Yesterday, in fact, the Treasury auctioned $40 billion in 35-day cash management bills [a new device] with the proceeds going directly to the Fed to lend to troubled financial institutions, particularly American International Group – thus avoiding increasing bank reserves. The Treasury is paying just 0.30% interest for the first $40 billion, but AIG will pay much more than that if it taps the Fed for a loan. At Wednesday’s rates, AIG would pay 11.53% interest back to the government which is a huge profit for taxpayers
Last July, the Fed had about $800 billion in government Treasuries in its vaults. Now, it’s around $480 billion, and about half of that already spoken for. It looks as if the Fed is running low on liquidity and I heard that the unencumbered treasuries are less than $100 billion which is nothing.
By auctioning securities to fund the AIG rescue package, the Treasury and the Fed are taking money from the private sector, laundering it into relatively riskless government securities and then handing it over to AIG to bulk up its balance sheet. You do not want to add to excess reserves to the banking system – you want to keep reserves inside the Government’s control. AIG financing doesn’t force the Fed to run down its stock of Treasuries. These auctioned supplies lots of high-value paper that is desperately needed in places like money market funds. The demand for the paper was so great that the yield was just 0.30% at the first auction. While the auctions add to the government’s debt given the yield (infinitesimal) they are designed to be paid back quickly once AIG can liquidate some or a lot of its assets.
The Fed is also asking for getting now another tool that it says – and I believe- would greatly simplify its task: paying interest on bank reserves – in other words getting more reserves within the fed – something that Marriner Eccles who was FDR’s Fed Chair pined for.
Congress has given the Fed the authority in 2006 to pay interest on the reserves that banks deposit at the Fed, but the authority doesn’t begin until October 2011. In May, Ben Bernanke asked Congress to move the effective date up to right now and that appears likely because of Barney Frank and Chris Dodd’s comments.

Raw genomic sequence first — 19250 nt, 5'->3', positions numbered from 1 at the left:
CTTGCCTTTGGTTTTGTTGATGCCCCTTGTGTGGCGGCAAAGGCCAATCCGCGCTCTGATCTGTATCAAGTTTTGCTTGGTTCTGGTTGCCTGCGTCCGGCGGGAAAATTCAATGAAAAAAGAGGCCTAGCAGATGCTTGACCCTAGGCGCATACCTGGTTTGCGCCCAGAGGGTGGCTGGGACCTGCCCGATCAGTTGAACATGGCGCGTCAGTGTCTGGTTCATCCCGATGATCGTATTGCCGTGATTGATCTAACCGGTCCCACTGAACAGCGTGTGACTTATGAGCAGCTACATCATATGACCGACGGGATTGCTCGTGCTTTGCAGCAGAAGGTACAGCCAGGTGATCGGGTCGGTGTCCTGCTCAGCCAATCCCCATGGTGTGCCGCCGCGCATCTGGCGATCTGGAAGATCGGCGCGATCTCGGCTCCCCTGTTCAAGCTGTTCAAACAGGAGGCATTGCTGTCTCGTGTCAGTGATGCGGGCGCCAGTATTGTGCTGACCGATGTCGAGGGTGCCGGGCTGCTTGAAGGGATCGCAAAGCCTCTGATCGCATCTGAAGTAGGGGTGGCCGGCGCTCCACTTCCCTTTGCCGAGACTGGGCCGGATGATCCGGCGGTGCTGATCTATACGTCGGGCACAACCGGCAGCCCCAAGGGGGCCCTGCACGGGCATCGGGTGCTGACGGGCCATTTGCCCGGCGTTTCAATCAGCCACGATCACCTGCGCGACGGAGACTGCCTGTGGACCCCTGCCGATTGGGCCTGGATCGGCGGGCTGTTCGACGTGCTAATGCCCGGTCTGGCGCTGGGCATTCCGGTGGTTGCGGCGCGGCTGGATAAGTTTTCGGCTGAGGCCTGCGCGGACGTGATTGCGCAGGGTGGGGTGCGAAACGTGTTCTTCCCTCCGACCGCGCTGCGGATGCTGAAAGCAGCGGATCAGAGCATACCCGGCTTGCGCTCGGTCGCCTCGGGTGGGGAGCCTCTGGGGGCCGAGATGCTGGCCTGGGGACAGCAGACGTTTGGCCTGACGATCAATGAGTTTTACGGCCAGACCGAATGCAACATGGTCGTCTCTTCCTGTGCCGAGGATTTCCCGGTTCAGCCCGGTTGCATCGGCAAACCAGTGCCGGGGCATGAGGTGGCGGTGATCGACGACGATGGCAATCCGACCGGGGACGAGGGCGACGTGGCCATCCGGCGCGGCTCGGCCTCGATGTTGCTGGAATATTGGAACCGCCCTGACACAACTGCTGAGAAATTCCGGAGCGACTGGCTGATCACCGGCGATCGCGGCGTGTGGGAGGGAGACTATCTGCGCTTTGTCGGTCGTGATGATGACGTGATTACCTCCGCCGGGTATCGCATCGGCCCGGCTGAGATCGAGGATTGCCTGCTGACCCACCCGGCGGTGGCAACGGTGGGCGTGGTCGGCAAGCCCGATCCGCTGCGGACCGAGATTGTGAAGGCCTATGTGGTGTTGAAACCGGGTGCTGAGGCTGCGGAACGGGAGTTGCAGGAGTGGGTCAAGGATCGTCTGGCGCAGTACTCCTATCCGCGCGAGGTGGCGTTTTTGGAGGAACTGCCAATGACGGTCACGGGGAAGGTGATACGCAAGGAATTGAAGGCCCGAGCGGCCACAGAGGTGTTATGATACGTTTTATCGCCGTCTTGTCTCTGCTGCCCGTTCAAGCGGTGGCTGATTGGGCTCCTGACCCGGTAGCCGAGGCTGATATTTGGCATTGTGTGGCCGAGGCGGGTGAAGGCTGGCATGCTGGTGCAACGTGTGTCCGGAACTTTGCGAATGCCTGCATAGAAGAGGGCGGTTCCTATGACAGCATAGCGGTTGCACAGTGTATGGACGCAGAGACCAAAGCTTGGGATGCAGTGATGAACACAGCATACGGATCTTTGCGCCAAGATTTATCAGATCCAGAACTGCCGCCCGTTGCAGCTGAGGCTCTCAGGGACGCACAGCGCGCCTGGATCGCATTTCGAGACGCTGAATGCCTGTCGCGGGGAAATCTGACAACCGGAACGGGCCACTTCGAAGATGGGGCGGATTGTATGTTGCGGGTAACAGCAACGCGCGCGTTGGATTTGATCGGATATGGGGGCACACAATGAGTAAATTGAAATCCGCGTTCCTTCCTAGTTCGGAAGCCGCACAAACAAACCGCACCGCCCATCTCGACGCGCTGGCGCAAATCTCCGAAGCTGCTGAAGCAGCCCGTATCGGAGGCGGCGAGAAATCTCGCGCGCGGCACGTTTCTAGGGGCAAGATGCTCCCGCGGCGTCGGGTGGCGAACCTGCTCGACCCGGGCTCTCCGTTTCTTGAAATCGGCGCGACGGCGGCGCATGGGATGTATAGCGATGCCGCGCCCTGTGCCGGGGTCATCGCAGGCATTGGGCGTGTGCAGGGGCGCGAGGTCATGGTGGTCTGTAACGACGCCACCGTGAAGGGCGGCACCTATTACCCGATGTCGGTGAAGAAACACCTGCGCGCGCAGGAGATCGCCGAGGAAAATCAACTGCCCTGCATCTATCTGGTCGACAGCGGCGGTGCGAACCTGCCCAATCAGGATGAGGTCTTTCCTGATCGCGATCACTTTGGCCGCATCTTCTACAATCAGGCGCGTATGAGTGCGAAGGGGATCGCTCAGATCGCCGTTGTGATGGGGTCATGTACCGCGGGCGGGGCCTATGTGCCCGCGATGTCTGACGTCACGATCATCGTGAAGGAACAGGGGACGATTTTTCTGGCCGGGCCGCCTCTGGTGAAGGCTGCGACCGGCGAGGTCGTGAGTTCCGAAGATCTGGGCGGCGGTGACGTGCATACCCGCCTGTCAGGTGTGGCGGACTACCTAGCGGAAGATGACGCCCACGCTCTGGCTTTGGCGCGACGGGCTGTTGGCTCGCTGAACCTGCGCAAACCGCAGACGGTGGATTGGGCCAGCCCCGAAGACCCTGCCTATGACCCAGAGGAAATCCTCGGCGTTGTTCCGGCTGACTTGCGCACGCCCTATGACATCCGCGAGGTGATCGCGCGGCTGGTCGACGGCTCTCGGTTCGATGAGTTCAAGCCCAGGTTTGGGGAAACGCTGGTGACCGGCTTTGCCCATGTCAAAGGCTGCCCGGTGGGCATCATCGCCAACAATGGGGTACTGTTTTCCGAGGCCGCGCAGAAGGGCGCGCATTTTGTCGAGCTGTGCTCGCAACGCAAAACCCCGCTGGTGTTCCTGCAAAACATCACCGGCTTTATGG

The argument is that if the Fed had such authority, it would attract excess bank reserves to the Fed increasing its powers and resulting in less buffoonery. Currently, banks deposit only the minimum reserve required law. Banks must meet set reserve requirements each day but since they receive no interest on those reserves, they have an incentive to lend out any excess cash in the open market to other banks while increasing liquidity it also can result in a lot of Buffoonery. Decreasing the growth in the money supply caused by these other efforts by increasing reserves the Fed actually holds decreases inflationary pressures.
If the Fed could pay interest on reserves the argument is that it could put a floor under benchmark rates and also increase the asset size of its balance sheet so that it would have excess cash to deal with any and all misghagoss and decrease the size of the money supply.
As one person observed, the interest rate paid on bank reserves would effectively serve as the floor on the funds rate – the rate that banks charge to each other. If the Fed paid 1.75% interest on reserves, the effective federal funds rate couldn’t go below 1.75%. Given the safety of what are government obligations, this makes sense.
Fed researchers believe monetary policy would be much more effective with this approach, because the Fed could more directly control the most liquid asset in the economy which is the excess cash and avoid interest rates going so low that interest rates would lose all meaning.
Given what is at stake, the $300 million in government is a pittance and worth the try. If you are a central bank run by the government more systematic tools are better than more ad hoc tools.
Since the mid 1980’s Irwin Nowick has worked for the California State Assembly and State Senate on a plethora of policy issues, m ost notably firearms legislation. He has been described as “The Assembly’s resident genius” by a former Speaker of the Assembly and is seen frequently in the Capitol hallways and offices assisting legislators in drafting and amending pending legislation.